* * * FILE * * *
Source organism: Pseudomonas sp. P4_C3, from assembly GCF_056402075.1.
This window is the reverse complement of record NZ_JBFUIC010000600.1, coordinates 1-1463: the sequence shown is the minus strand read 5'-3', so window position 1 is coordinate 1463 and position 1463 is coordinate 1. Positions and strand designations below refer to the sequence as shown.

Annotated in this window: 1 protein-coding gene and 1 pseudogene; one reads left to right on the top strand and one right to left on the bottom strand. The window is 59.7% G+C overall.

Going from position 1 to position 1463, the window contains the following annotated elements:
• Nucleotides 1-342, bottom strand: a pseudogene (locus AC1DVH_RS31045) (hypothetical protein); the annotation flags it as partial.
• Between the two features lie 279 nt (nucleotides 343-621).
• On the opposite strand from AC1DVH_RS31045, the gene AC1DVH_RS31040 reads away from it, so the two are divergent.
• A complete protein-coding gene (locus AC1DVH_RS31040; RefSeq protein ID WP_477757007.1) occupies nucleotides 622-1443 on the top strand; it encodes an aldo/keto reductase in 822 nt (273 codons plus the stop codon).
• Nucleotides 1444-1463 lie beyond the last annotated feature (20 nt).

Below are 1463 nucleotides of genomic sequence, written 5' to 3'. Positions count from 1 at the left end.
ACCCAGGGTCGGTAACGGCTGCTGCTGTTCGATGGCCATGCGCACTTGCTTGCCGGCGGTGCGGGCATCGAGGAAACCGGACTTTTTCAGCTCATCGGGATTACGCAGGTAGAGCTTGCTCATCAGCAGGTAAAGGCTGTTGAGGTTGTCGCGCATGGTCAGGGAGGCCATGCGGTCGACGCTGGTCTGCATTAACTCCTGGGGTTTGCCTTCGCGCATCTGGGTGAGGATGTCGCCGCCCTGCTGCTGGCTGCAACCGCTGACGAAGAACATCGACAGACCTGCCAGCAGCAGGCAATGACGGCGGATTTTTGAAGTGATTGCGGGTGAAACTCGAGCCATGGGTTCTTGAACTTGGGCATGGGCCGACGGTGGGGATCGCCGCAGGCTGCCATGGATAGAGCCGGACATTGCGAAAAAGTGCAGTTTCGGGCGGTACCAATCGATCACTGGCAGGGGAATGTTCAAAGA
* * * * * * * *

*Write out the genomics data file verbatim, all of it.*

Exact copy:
Source organism: Pseudomonas sp. P4_C3, from assembly GCF_056402075.1.
This window is the reverse complement of record NZ_JBFUIC010000600.1, coordinates 1-1463: the sequence shown is the minus strand read 5'-3', so window position 1 is coordinate 1463 and position 1463 is coordinate 1. Positions and strand designations below refer to the sequence as shown.

Annotated in this window: 1 protein-coding gene and 1 pseudogene; one reads left to right on the top strand and one right to left on the bottom strand. The window is 59.7% G+C overall.

Going from position 1 to position 1463, the window contains the following annotated elements:
• Nucleotides 1-342, bottom strand: a pseudogene (locus AC1DVH_RS31045) (hypothetical protein); the annotation flags it as partial.
• Between the two features lie 279 nt (nucleotides 343-621).
• On the opposite strand from AC1DVH_RS31045, the gene AC1DVH_RS31040 reads away from it, so the two are divergent.
• A complete protein-coding gene (locus AC1DVH_RS31040; RefSeq protein ID WP_477757007.1) occupies nucleotides 622-1443 on the top strand; it encodes an aldo/keto reductase in 822 nt (273 codons plus the stop codon).
• Nucleotides 1444-1463 lie beyond the last annotated feature (20 nt).

Below are 1463 nucleotides of genomic sequence, written 5' to 3'. Positions count from 1 at the left end.
ACCCAGGGTCGGTAACGGCTGCTGCTGTTCGATGGCCATGCGCACTTGCTTGCCGGCGGTGCGGGCATCGAGGAAACCGGACTTTTTCAGCTCATCGGGATTACGCAGGTAGAGCTTGCTCATCAGCAGGTAAAGGCTGTTGAGGTTGTCGCGCATGGTCAGGGAGGCCATGCGGTCGACGCTGGTCTGCATTAACTCCTGGGGTTTGCCTTCGCGCATCTGGGTGAGGATGTCGCCGCCCTGCTGCTGGCTGCAACCGCTGACGAAGAACATCGACAGACCTGCCAGCAGCAGGCAATGACGGCGGATTTTTGAAGTGATTGCGGGTGAAACTCGAGCCATGGGTTCTTGAACTTGGGCATGGGCCGACGGTGGGGATCGCCGCAGGCTGCCATGGATAGAGCCGGACATTGCGAAAAAGTGCAGTTTCGGGCGGTACCAATCGATCACTGGCAGGGGAATGTTCAAAGA